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Budget no cure for rising health costs

CHOICE welcomes superannuation measures but says budget points to healthcare pain

3 May 2016

CHOICE says consumers will benefit from superannuation reforms in the 2016-17 Federal Budget, but warns households will feel the pain of rising healthcare costs.

Healthcare pain

The consumer advocacy group has called out the Federal Government's decision to keep the Medicare Benefits Schedule fees at current levels to June 2020, which it says will effectively freeze benefits in the face of rampant healthcare inflation.

"This measure effectively locks in the 2014 price the government pays for all services provided by general practitioners, medical specialists, allied health and other professionals," says CHOICE CEO Alan Kirkland.

"It will very likely see consumers paying greater gap payments as the price the government pays for Medicare services will not even keep up with inflation," Mr Kirkland says.

"This comes on top of changes to the Pharmaceutical Benefits Scheme that still stand to push up the price of medicines for many consumers, especially those with chronic conditions. Although these measures announced in 2014 have not been passed by Parliament, they have not been removed from the forward estimates.

"CHOICE's nationally representative Consumer Pulse survey found that, in March 2016, over half (55%) of Australians are already worried about the cost of visiting their GP.[1] This number will continue to grow as consumers face greater out-of-pocket expenses for basic healthcare."

Superannuation reforms


The Treasurer and Assistant Treasurer have confirmed a critical superannuation reform, announcing the Federal Government will legislate that the objective of superannuation is "to provide income in retirement to substitute or supplement the Age Pension."

"The new objective for superannuation is crystal clear: to provide income in retirement. Consumers will benefit from this in the long run as further changes to the law will have to reflect this objective," Mr Kirkland says.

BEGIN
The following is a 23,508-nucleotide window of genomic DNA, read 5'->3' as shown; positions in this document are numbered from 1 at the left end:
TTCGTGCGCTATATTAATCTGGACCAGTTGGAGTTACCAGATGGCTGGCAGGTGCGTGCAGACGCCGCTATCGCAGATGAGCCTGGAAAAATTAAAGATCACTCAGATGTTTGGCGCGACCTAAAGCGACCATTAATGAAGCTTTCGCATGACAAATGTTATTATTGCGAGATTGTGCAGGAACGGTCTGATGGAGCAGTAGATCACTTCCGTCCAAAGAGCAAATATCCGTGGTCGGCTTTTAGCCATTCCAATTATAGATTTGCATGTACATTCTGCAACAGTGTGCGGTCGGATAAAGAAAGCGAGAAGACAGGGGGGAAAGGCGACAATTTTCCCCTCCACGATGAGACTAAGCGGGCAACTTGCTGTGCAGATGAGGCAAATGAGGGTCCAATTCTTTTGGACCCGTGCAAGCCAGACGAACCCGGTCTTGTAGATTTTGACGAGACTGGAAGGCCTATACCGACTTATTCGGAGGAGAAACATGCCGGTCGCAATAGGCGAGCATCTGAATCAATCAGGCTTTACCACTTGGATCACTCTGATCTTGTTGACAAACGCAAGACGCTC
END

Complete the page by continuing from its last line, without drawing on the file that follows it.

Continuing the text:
"It's a guiding principle to make sure that the money saved in super has to be used for consumer interests – not the many other purposes that people would sometimes like to use it for," says Kirkland.

"The Federal Government also announced changes to tax incentives to encourage new financial products for retired consumers, such as annuities that provide annual incomes into old age, as well as changes that will make it easier for those aged 65 to 75 to make contributions to their super.

"This is good news for those planning for retirement. Consumers need more options at the retirement stage beyond being handed a large lump sum at 65 and being told to sort it out themselves.

"However, with new products in the financial system come new risks to consumers. Developments in the large and growing superannuation system need to be accompanied by investment in regulation to keep an industry known for harming rather than helping consumers in line.

Consumer regulators need more funding certainty

"While we welcome the additional $127m in funding for ASIC announced last week, this will not be enough if ASIC is to live up to community expectations about its role in regulating an industry that has failed to clean up its own act," Mr Kirkland says.

"The Federal Government is yet to confirm what new industry funding arrangements will look like for ASIC. There is a real risk that industry funding, which is initially proposed to be negotiated with industry each year, could leave the financial regulator with less money for essential consumer protection work.

"We are also concerned about the ongoing effect of 'efficiency dividends' on regulators like ASIC and the ACCC. This budget includes an additional 'efficiency dividend', taking the total to 2.5% in 2016-17.

"In a time of heightened consumer concern about the behaviour of some of our largest corporations, regulators should be shielded from further cuts through efficiency dividends," Mr Kirkland says.
 
[1] CHOICE Consumer Pulse – March 2016, total sample in wave 8 of the Consumer Pulse is n=1062. Fieldwork was conducted between 11 and 24 March 2016 by GMI/Lightspeed Research Australia.

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